This page covers the following topics:
The molecular formula denotes all the atoms of each element present in a compound. The empirical formula represents the smallest ratio of elements in a compound, the molecular formula is divided by the greatest common factor.
There are many compounds that are regularly used in chemistry, so their chemical formula and name are presumed to be common knowledge.
An ion is an atom/molecule which has either a positive or negative charge, due to the loss or gain of electrons. The charge of an ion can be predicted from where it appears in the periodic table. Metals lose electrons and gain the same charge as their group number. Non-metals gain electrons, their charge is their group number – 8. This allows the atoms to follow the octet rule and have a full outer shell of electrons.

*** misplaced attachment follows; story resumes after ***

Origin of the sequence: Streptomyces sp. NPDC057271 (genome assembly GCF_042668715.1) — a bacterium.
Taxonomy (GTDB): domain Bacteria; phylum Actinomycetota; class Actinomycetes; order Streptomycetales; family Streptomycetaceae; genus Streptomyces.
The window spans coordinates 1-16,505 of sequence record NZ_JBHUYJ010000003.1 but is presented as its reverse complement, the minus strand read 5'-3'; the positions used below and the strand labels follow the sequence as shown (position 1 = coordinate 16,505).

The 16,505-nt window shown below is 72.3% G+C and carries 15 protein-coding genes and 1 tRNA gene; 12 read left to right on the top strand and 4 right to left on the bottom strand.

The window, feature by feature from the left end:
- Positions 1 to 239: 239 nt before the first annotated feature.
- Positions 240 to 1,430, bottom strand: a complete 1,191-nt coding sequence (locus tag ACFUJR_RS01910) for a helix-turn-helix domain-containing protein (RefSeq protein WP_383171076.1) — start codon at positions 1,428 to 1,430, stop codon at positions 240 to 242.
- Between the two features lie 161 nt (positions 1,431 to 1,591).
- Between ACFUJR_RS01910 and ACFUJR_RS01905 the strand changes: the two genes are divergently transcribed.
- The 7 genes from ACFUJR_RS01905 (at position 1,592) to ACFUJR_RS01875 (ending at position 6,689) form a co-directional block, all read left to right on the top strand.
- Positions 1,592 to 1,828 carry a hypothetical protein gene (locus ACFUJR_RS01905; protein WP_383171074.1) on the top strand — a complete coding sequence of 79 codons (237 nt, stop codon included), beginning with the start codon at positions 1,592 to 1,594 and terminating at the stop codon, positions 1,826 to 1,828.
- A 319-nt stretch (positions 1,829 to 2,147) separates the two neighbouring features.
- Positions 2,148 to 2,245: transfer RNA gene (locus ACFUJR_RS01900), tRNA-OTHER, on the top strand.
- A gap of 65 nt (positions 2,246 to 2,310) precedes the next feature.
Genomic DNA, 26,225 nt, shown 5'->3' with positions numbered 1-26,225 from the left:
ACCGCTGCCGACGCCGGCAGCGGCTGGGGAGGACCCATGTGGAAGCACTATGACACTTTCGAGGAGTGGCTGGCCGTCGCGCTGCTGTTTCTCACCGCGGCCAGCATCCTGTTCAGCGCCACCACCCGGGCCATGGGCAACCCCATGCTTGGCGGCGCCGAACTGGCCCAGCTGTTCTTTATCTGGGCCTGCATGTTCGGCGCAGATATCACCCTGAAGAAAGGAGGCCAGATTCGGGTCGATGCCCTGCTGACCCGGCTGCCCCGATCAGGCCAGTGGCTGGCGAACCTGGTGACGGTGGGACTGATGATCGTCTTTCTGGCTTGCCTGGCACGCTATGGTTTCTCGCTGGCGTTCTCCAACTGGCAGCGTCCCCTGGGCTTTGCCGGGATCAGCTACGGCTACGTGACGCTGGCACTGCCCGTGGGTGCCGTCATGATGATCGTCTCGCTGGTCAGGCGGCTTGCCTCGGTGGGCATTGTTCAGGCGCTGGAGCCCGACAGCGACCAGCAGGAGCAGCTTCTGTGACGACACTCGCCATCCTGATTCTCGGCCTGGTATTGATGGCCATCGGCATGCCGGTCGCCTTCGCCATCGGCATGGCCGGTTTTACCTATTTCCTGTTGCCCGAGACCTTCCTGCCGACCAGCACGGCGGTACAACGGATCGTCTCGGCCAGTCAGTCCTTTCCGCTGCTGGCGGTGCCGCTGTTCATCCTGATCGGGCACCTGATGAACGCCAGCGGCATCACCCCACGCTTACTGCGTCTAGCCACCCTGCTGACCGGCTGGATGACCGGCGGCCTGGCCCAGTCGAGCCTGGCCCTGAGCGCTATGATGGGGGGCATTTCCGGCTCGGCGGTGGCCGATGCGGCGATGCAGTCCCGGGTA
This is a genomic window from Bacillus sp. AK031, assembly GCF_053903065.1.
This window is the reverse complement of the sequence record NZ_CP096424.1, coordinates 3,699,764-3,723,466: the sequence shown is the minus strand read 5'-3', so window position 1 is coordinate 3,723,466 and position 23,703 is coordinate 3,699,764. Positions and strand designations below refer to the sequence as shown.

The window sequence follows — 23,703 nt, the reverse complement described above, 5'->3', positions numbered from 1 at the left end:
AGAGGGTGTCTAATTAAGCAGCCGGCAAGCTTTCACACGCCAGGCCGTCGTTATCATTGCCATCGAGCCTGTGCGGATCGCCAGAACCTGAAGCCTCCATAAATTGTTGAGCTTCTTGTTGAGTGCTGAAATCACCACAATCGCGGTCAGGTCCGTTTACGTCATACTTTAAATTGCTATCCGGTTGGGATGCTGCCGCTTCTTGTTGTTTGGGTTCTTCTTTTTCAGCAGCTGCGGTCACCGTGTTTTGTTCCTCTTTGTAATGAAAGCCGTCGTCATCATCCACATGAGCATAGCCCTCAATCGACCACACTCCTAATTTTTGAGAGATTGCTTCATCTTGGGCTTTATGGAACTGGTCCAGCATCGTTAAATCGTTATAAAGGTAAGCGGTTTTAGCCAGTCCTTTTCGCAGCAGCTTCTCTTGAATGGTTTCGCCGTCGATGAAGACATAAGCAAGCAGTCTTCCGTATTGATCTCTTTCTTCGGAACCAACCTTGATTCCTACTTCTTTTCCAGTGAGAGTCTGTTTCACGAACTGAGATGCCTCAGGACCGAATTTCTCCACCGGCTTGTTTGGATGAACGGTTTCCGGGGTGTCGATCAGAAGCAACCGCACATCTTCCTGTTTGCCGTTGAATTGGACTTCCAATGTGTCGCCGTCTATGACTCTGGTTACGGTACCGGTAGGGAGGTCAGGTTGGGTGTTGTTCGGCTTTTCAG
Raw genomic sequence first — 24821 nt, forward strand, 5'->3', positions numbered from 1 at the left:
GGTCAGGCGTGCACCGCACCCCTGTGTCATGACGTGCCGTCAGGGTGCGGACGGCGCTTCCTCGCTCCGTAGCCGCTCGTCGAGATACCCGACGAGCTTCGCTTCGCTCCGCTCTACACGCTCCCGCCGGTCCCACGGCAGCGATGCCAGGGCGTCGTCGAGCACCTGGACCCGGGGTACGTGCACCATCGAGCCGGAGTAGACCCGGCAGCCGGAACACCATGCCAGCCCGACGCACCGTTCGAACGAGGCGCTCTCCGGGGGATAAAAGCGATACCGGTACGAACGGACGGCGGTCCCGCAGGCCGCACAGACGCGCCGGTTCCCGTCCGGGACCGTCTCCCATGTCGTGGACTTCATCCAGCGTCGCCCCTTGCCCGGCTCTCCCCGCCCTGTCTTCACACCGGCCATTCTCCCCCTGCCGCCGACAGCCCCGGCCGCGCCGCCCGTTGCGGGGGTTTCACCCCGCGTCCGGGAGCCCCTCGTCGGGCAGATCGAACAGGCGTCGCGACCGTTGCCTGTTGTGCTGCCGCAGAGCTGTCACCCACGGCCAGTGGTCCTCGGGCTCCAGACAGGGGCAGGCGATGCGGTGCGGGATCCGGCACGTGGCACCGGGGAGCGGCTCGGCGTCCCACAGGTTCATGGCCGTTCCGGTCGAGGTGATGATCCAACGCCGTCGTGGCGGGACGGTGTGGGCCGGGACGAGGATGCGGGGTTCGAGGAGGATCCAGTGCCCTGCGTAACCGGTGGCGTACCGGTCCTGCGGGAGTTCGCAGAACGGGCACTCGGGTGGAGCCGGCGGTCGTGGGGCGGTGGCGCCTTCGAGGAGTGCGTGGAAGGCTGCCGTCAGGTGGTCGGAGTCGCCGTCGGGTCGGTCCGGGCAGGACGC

You can predict the formulae of ionic salts by balancing the charges of the anion and cation. The name is then derived by combining the names of the two ions, using a suitable suffix for the anion (eg. -ide, -ate). When predicting the formulae of covalent molecules, the valency of each atom must be considered. The number of bonds an atom can make depends on the number of unpaired electrons present in the outer shell. Each atom in the compound must make the correct number of covalent bonds. Remember, some atoms can form double or triple bonds.
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